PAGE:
Redwood calls for drastic tax cuts for Britain's top earners

Rightwinger's sweeping proposals are in sharp contrast to his leader's safety-first approach
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Indy Politics

John Redwood, the latest recruit to Michael Howard's inner circle, has called for drastic tax cuts far beyond those proposed in official party policy, including halving marginal income tax for most of those who now pay the top rate.

In a new book, published this week to coincide with the Tory party conference, Mr Redwood urged: "The Government should aim to have in place, by the end of the first Parliament, a standard 20 per cent rate on most earned income and all company income; no capital gains tax on gains of over two years; no stamp duties on tradable securities; no stamp duties above 2 per cent on anything; and no fixed duties on vehicle ownership. This would make the United Kingdom far and away the most attractive location throughout Europe for business and enterprise activity; and would reinforce the success of other economic policies."

His sweeping proposals are in stark contrast to the caution urged by the Conservative leader, who is anxious not to appear to be making unbelievable promises that an incoming Tory government would not be able to keep.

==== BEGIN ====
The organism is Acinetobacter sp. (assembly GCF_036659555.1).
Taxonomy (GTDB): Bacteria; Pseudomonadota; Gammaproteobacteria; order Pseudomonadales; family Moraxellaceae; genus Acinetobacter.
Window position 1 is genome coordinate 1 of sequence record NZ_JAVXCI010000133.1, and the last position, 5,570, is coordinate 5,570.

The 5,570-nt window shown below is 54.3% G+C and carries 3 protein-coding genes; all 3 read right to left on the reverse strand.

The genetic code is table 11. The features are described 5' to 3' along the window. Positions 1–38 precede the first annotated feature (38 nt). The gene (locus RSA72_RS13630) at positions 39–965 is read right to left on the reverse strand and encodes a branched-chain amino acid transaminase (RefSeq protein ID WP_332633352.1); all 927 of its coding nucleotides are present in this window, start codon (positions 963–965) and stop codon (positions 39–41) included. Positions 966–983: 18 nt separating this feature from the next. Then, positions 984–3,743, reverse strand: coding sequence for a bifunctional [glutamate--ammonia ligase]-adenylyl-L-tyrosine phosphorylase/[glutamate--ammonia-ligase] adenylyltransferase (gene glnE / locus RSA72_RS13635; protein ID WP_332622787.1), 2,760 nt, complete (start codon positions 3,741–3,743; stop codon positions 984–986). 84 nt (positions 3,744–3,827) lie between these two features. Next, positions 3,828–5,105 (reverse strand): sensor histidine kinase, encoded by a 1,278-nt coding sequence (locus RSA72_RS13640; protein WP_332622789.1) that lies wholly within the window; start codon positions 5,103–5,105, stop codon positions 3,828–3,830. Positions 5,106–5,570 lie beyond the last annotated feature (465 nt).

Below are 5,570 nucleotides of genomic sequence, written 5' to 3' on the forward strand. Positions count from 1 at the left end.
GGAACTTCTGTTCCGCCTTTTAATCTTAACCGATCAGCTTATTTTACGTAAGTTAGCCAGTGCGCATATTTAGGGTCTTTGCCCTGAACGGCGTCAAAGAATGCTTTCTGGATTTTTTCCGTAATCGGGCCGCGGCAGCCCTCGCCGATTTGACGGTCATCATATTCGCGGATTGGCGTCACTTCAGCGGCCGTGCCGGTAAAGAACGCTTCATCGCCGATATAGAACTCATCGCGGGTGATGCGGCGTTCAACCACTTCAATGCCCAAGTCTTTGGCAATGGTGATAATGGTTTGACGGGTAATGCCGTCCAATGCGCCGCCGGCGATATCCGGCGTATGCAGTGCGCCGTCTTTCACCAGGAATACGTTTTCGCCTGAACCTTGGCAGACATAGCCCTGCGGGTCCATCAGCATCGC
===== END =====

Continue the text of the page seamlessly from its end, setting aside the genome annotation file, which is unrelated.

Interviewed in yesterday's Daily Telegraph, Mr Howard said that his first aim was to avert the tax rises that he believes a third-term Labour government would impose.

He added: "Nobody's talking about spending cuts, but we are talking about the pace at which spending will increase. Now, you say we haven't promised to cut income tax. That's true. And the reason why is that if I made that promise today, I couldn't be sure I could keep it."

Mr Redwood, who is now the party's spokesman for deregulation, in charge of cutting red tape, pointed out yesterday that when he wrote the book, Singing the Blues, he was entitled to express his own opinions, as a backbench MP. "But now I'm a loyal frontbencher," he added

This will be seized by Labour as evidence that a Tory government would threaten public services through tax cutting. Paul Boateng, Chief Secretary to the Treasury, claimed yesterday: "The only guarantee you will get from the Conservatives is big cuts for the police, hospitals, transport and schools."

It comes at a time when Mr Howard will be under pressure from anxious Tory activists to move further to the right, to ward off the threat from the UK Independence Party, which kept up its attack yesterday after its candidate in last week's Hartlepool by-election had beaten the Tories into a humiliating fourth place.

Delegates at UKIP's annual meeting in Bristol yesterday voted to stand candidates in seats across Britain at the next election, rejecting a move that they should concentrate only on seats where the sitting MP is pro-European.

While UKIP is unlikely to capture many Commons seats, its intervention could put severe pressure on Tory MPs such as Michael Howard himself and the Shadow Chancellor, Oliver Letwin, who have small majorities over the Liberal Democrats.

Mr Howard wants the dominant theme of the Tory conference, which starts tomorrow, to be that a Conservative government would mean "less talk - more action".